When it comes to coaching models, it is certainly not the case that one size fits all.
So far, the one that I like most is called Narrative Coaching. It’s described as a ‘mindful, experiential and holistic approach’ to shift my client’s stories thereby generating new options for desired change.
The idea is that stories are not only central to life but they are essential to our sense of ‘self’. Indeed, if you’re inclined to the post-modern viewpoint, we are literally narrated into existence. For example, when little Johnnie hears his parents and teachers tell him he’s a good boy when he studies hard, he might well form a narrative or story about himself that he’s good only when he studies hard.
Not only that, but little Johnnie must also make sense of recurring cultural themes or motifs like the hero’s journey (this is classic Star Wars stuff). Johnnie becomes the ‘hero’ of his story when he accepts his own ‘call to adventure’ and leaves his known world behind to face the challenges of the unknown. Perhaps little Johnnie considers his adventure of going off to University in this way? If so, then all is on track until he somehow gets derailed. Maybe his mother dies or girlfriend dumps him? Maybe his student funding falls through? Maybe he parties too much? Doesn’t really matter. The point is that because of some challenge or temptation he fails to conquer, Johnnie is not able to study hard anymore. This in turn leads to him dropping out of university and taking a job he doesn’t like. It isn’t long before both he and others interpret this as arising because in his hero’s journey, Johnnie failed to complete the socially acceptable story arc. When Johnnie leaves (or is pushed from) that job he doesn’t like, he’s not sure what to do next. Worse, he’s not entirely clear why he ended up in this situation. Yet somewhere in the back of his head, however, is that story of a ‘good’ boy turned ‘bad’ because he didn’t study hard enough.
When I invite Johnnie, now my coaching client, to tell me his story, I need to listen carefully. Which character does he choose as his narrator (i.e. does he tell the story through his own eyes or through the eyes of the mother or girlfriend or the administrator who cut his funding)? Does he sound enthusiastic about his partying? Which tense does he use? Is he the subject of the story (‘I did XYZ to him, her, them’) or is he the object (‘he, she, they did XYZ to me’)? What themes or motifs recur (or are missing) – illness, relationships, failure, temptation, bad luck? What labels recur (i.e. ‘good’ or ‘bad’)? To whom or what do they attach? If listening to all these variables isn’t hard enough, I need to a remain aware that I’m always interpreting them through my own point of view. Am I making judgements on his story? Do I understand how telling it is making him feel? If it’s a sad story, does it make me sad? If so, am I sad because my client’s story touches some sadness (mother dying) already in me?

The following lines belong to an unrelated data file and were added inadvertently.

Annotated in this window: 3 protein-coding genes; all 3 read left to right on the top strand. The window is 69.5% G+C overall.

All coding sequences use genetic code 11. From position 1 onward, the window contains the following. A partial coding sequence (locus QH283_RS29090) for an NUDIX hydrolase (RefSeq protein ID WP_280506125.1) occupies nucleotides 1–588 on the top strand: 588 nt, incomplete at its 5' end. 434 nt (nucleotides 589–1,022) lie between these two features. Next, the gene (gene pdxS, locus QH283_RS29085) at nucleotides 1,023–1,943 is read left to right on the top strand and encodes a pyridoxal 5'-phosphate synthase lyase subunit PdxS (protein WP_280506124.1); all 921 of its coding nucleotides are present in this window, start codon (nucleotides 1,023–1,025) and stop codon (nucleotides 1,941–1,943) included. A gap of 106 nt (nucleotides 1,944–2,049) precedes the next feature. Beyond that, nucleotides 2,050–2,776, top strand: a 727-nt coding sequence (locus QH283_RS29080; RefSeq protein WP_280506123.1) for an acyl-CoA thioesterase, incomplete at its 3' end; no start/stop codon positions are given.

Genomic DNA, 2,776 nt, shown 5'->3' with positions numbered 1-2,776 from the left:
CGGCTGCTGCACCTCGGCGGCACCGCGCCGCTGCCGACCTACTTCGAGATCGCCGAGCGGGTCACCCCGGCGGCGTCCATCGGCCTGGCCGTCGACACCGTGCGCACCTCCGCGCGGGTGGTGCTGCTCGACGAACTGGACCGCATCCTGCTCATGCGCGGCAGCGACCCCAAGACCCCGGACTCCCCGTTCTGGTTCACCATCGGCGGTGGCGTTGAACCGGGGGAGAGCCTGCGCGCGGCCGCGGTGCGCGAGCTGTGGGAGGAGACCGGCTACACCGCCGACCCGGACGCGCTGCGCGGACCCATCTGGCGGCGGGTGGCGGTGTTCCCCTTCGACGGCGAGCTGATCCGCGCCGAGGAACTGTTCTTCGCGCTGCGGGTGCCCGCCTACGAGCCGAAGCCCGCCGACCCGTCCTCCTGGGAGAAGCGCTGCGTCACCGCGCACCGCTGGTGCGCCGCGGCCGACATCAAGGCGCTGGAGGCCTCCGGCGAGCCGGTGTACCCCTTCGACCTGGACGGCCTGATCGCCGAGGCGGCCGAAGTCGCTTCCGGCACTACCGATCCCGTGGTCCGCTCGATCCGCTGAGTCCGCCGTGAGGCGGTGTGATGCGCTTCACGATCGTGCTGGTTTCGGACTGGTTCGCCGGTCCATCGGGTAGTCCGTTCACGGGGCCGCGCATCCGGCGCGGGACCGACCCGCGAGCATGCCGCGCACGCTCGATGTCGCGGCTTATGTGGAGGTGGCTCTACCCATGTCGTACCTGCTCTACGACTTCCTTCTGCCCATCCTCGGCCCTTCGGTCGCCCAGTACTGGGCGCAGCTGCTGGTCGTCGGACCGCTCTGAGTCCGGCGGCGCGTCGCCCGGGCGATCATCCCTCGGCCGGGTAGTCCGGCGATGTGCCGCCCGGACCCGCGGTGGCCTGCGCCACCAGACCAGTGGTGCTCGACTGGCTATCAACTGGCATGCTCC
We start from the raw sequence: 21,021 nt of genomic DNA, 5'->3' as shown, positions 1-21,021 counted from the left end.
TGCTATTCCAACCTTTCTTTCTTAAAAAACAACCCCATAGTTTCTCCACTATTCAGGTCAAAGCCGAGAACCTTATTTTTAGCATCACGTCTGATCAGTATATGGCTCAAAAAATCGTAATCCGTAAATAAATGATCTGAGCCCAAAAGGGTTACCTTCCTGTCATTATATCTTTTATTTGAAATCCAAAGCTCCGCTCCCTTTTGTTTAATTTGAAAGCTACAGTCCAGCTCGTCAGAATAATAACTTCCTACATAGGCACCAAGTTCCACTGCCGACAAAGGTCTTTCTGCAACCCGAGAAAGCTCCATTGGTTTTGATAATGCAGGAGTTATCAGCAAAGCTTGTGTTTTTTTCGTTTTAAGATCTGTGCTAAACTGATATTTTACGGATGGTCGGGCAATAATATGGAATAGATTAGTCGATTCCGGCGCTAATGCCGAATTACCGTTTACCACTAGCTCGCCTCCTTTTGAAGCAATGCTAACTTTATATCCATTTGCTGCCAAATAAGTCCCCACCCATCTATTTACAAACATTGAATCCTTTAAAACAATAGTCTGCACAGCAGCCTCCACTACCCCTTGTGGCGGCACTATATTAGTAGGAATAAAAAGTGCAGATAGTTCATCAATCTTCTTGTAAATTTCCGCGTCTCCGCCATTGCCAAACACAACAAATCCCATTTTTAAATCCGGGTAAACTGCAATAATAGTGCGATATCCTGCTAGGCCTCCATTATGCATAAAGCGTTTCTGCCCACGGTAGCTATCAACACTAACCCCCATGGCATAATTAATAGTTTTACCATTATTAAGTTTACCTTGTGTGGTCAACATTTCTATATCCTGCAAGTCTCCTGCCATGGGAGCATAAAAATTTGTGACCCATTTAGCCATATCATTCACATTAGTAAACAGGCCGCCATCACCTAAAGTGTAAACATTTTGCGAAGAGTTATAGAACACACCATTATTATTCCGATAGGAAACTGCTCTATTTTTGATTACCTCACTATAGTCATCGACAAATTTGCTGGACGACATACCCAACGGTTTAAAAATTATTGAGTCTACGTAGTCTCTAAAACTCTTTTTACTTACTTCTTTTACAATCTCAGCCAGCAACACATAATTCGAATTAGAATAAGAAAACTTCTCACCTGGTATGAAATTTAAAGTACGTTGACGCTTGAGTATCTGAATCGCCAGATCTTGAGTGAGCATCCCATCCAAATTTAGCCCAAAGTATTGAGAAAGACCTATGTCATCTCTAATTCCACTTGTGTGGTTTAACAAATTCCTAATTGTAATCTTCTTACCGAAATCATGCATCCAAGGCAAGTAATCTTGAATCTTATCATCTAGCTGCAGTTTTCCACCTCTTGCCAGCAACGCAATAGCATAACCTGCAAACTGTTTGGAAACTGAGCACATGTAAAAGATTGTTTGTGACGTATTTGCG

Through careful questioning, can I get Johnnie to rejig his story, throw it in a more positive (or less negative) light? Maybe he tries another point of view character (first person or third person) or verb tense (past, present, future) or even imagine a completely different crucial scene? How about rewriting a whole new story any way that he’d like? What or who might be different?
Interestingly, there’s lots of leeway here because although storyline (plot) must move forward (cause and effect) in time, narrative does not. My client can start at the end of his story (or how he’d like it to end) and work backwards. Happens all the time in murder mysteries. We start out knowing who got killed and maybe even who did it – but we don’t know that all essential ‘why’ and ‘how’ until we refollow the crucial events from beginning to end! My goal here is for my client to open up space for a different or new story to develop – an opportunity to fill in gaps and ambiguities or flesh out and develop certain characters and/or motives. We may all know that little Johnnie did drop out of university (the facts are on the table) but we really don’t know why until we explore it. We also don’t know where the story progresses from here – maybe Johnnie finds another unrewarding job (for whatever reason) or may he returns to university and wins a Noble Peace Prize.
Sound fun but not for everyone?
OK, I’ll accept that.
I also have to accept that purely by the nature and focus of my questions, I’ve influenced my client’s newly crafted story. Is it really still his story or has it now become mine?